|Publication number||US4803998 A|
|Application number||US 06/822,766|
|Publication date||14 Feb 1989|
|Filing date||27 Jan 1986|
|Priority date||27 Jan 1986|
|Also published as||EP0366826A1, EP0366826B1|
|Publication number||06822766, 822766, US 4803998 A, US 4803998A, US-A-4803998, US4803998 A, US4803998A|
|Inventors||C. Albert Kezes, F. Walter Schmidt, Amsey Buehler|
|Original Assignee||Ncs Diagnostics, Inc.|
|Export Citation||BiBTeX, EndNote, RefMan|
|Patent Citations (14), Referenced by (100), Classifications (13), Legal Events (4)|
|External Links: USPTO, USPTO Assignment, Espacenet|
This invention relates to testing swabs and storage or transport vials therefor and to a method of taking a culture sample.
It is a common practice to use swab applicators to obtain culture samples or samples of a similar nature. Commonly, the applicator has an elongate shaft made of wood or a plastics material. At one end of the shaft is a cotton or synthetic swab. Such applicators may be kept in a sterile package until they are to be used.
For diagnostic and other medical purposes, it is known to provide a sealed transport or storage vial containing a culture preserving substance. The vial is sealed at one end by a removable cap or plug and the interior of and the contents of the vial are sterile. In order to carry out a diagnostic test on a patient, the applicator is used to obtain a culture sample from the area to be tested, for example the patient's throat. After removal of the cap or plug from the vial, the applicator is then placed into the open end of the vial. The open end of the vial is then sealed with the cap. The vial is then transported to the laboratory where the contents thereof are tested.
A potential difficulty with this known system for taking a culture sample test is that it is possible for the doctor or nurse who takes the test to contaminate the test sample by the handling of the swab applicator. Furthermore, because it is necessary for a technician to handle the applicator again when the vial has reached the testing laboratory, further contamination can occur in the laboratory unless the vial and the contents thereof are handled with care. The lab technician could himself be contaminated by his handling of the swab applicator or by touching the inside of the vial.
The present invention seeks to alleviate some or all of the aforementioned problems with known systems. There is disclosed herein a special swab applicator wherein the portion of the applicator that is actually handled by the nurse or doctor taking the test is not inserted in or transported in the vial. Thus the chances of the culture sample being contaminated by the doctor or nurse are decreased. A special vial cap is also provided herein, which cap is able to capture the section of the applicator that is placed in the transport vial. The use of such a cap avoids the need for the lab technician to touch or handle the bottom section of the applicator after it has been transported in the vial.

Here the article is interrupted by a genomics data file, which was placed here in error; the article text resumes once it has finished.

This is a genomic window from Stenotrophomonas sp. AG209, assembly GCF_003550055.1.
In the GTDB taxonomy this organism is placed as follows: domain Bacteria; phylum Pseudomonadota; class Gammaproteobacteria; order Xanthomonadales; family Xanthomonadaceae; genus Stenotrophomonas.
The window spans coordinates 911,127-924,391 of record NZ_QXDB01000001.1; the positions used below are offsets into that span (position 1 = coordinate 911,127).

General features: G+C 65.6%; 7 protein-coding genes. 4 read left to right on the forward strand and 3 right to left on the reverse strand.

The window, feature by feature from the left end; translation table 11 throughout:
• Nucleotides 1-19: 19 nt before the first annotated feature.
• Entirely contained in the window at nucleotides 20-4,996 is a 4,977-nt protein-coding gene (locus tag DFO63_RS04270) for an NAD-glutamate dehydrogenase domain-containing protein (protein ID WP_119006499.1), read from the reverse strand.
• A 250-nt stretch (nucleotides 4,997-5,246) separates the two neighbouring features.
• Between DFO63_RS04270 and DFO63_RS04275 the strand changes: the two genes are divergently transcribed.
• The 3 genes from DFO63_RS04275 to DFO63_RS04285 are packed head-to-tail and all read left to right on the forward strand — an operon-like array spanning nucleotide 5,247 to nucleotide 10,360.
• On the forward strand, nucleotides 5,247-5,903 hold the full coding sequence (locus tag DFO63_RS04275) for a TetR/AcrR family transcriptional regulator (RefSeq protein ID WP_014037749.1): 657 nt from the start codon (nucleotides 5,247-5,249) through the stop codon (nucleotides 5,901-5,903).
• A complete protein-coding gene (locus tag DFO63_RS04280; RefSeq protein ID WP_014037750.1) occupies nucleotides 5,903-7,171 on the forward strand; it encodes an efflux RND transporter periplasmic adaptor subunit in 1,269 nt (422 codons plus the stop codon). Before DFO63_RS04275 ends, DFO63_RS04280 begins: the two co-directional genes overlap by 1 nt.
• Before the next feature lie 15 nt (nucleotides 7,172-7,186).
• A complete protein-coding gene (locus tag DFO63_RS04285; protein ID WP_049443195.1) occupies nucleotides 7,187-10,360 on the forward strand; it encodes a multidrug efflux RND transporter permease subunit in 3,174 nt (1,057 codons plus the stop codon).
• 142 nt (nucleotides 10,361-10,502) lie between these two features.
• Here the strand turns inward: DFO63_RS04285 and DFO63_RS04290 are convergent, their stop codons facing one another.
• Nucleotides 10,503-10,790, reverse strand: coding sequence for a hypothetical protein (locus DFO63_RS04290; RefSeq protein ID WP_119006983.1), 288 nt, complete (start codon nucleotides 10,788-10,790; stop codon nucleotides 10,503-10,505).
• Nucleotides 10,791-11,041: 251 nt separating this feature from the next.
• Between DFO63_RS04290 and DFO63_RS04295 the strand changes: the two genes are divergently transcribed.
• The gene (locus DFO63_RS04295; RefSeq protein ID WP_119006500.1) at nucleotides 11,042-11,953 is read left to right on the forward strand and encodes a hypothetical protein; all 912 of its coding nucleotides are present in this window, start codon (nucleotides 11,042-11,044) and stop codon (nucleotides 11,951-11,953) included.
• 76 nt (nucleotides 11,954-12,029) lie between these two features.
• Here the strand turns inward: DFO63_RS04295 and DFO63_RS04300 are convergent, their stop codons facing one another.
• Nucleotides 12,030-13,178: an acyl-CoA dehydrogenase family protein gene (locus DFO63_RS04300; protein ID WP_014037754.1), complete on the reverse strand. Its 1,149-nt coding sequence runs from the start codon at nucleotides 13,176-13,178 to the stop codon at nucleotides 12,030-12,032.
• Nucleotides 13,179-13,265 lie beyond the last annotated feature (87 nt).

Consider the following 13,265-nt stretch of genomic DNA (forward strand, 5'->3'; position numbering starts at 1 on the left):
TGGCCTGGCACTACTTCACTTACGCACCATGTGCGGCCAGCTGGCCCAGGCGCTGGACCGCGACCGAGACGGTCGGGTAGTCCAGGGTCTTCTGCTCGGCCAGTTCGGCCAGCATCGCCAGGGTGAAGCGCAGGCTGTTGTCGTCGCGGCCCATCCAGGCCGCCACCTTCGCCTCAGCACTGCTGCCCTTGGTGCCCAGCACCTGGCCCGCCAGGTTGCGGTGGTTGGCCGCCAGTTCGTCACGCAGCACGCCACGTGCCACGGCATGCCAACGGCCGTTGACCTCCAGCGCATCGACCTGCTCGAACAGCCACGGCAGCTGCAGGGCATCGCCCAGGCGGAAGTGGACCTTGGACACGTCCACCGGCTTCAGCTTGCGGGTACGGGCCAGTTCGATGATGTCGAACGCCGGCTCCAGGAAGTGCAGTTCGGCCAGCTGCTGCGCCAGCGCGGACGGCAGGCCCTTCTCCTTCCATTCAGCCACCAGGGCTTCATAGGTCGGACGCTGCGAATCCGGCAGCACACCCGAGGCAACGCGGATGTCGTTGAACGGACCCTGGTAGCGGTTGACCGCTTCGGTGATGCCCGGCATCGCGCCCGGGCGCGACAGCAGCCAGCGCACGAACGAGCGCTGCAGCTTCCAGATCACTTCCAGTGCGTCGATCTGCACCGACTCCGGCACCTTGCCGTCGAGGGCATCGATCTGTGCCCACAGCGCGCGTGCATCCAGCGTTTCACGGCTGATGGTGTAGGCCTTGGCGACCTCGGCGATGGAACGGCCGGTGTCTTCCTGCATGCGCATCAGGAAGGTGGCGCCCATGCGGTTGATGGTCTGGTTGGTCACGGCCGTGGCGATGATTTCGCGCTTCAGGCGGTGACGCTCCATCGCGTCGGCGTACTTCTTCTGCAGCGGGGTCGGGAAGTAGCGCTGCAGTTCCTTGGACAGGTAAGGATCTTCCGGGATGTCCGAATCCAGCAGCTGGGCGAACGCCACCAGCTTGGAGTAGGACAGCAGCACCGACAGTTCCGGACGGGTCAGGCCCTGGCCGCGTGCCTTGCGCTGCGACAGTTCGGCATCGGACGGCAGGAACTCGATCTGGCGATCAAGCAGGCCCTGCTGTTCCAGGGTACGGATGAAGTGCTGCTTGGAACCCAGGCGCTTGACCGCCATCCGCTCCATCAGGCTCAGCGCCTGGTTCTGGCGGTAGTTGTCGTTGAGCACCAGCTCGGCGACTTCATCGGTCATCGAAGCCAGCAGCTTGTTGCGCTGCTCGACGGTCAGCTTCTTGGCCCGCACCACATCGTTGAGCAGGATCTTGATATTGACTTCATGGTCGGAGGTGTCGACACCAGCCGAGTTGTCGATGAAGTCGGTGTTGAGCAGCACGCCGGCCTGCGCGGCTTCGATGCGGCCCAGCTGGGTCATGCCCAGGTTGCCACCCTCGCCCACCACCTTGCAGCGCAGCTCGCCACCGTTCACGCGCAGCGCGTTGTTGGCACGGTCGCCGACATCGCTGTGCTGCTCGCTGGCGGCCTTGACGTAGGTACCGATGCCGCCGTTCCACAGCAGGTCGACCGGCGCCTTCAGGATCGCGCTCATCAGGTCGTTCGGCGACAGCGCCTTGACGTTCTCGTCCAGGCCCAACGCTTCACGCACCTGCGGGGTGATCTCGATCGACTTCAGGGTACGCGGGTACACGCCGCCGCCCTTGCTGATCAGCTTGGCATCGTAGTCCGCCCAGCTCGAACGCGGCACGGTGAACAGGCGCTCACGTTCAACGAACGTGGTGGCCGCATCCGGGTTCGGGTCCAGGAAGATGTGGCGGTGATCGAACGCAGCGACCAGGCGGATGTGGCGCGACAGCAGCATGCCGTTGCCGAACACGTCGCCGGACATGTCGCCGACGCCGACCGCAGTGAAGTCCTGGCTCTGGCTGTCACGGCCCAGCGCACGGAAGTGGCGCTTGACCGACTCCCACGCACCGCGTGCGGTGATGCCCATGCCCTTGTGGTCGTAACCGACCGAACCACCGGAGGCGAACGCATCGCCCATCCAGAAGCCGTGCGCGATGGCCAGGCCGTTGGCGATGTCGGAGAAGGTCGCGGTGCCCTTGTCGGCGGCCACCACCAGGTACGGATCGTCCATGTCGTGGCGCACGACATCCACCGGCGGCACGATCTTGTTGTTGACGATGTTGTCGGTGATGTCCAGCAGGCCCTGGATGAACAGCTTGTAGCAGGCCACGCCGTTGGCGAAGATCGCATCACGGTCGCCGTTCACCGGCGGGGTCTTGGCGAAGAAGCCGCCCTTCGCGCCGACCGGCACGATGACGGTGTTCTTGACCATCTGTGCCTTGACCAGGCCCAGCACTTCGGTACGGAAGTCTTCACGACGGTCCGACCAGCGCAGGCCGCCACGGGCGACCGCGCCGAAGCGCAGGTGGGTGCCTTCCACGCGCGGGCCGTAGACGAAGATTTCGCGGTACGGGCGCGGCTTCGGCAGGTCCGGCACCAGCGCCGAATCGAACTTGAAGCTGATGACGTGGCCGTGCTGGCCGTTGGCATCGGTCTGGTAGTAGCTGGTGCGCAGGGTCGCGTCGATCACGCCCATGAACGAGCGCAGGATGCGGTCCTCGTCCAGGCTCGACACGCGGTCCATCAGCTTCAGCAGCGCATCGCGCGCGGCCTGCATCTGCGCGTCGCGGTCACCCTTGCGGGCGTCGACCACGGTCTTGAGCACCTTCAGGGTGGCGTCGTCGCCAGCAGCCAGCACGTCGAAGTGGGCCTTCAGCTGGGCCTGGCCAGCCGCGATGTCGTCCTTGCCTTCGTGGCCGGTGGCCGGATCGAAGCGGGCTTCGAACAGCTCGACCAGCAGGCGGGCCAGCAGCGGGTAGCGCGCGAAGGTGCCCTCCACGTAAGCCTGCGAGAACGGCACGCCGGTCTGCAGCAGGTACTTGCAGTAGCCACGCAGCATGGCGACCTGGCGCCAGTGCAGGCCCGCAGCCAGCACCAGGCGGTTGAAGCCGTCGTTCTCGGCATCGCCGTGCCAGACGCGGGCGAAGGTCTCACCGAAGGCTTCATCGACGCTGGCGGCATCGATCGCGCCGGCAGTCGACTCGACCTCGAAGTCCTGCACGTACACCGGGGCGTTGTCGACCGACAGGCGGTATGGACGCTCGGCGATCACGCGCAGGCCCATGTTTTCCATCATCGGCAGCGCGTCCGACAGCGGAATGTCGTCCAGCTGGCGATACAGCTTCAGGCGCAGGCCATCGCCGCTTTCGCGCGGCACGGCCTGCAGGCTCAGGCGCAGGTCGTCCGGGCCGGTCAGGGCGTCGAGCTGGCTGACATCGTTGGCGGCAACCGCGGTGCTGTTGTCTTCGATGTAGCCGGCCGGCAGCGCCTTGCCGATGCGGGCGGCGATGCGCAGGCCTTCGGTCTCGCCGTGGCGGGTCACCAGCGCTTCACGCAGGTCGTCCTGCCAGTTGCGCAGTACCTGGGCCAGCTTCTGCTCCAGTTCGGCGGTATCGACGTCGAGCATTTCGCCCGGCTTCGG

According to one aspect of the invention, a vial cap for use on a vial includes a cylindrical rim having threads for attaching the cap to the vial. There is also a central section closing off the area inside the rim and having a central, axially-extending bore portion adapted to fit snuggly around one end of a swab applicator. This central bore portion has one open end to receive the end of the applicator. The central section also has means for directing the one end of the applicator into the central bore portion.
Preferably, the directing means is provided by a conical-shaped connecting wall extending outwardly from the open end of the central bore portion.
According to another aspect of the invention, a combination of a swab applicator, a containment vial therefor, and a cap for the vial includes an elongate vial having one open end and a closed end. This vial has threads about its circumference at the open end and is of a predetermined interior length. A cap for the vial has a threaded rim for attachment to the vial and a central section closing the area inside the rim. The central section has a central, axially-extending bore portion adapted to fit snuggly around an end of a swab applicator and to capture same. The swab applicator has a long shaft and swab material at one end of the shaft. The shaft has a first section having a length corresponding approximately to the predetermined interior length of the vial and a second section joined to the first section by a frangible joint. After use of the swab applicator to obtain a culture sample, the applicator is inserted into the open end of the vial so that the first section is contained in the vial. The second section is then broken off by the user and the cap is threaded onto the vial to seal the vial and capture one end of the first section of the applicator.
According to a further aspect of the invention, there is provided a method of taking a culture sample with a swab applicator and a vial with a cap. The applicator is applied to an area or substance to obtain a culture sample on one end of the applicator. The cap is removed from the vial which may contain a culture preserving media and the sampling end of the applicator is inserted into the vial. An upper section of the applicator is then broken off from a lower section thereof that is substantially contained in the vial. The cap is then replaced onto the vial so as to effect a sealing engagement between the cap and the vial and so as to capture an end of the lower section in the cap.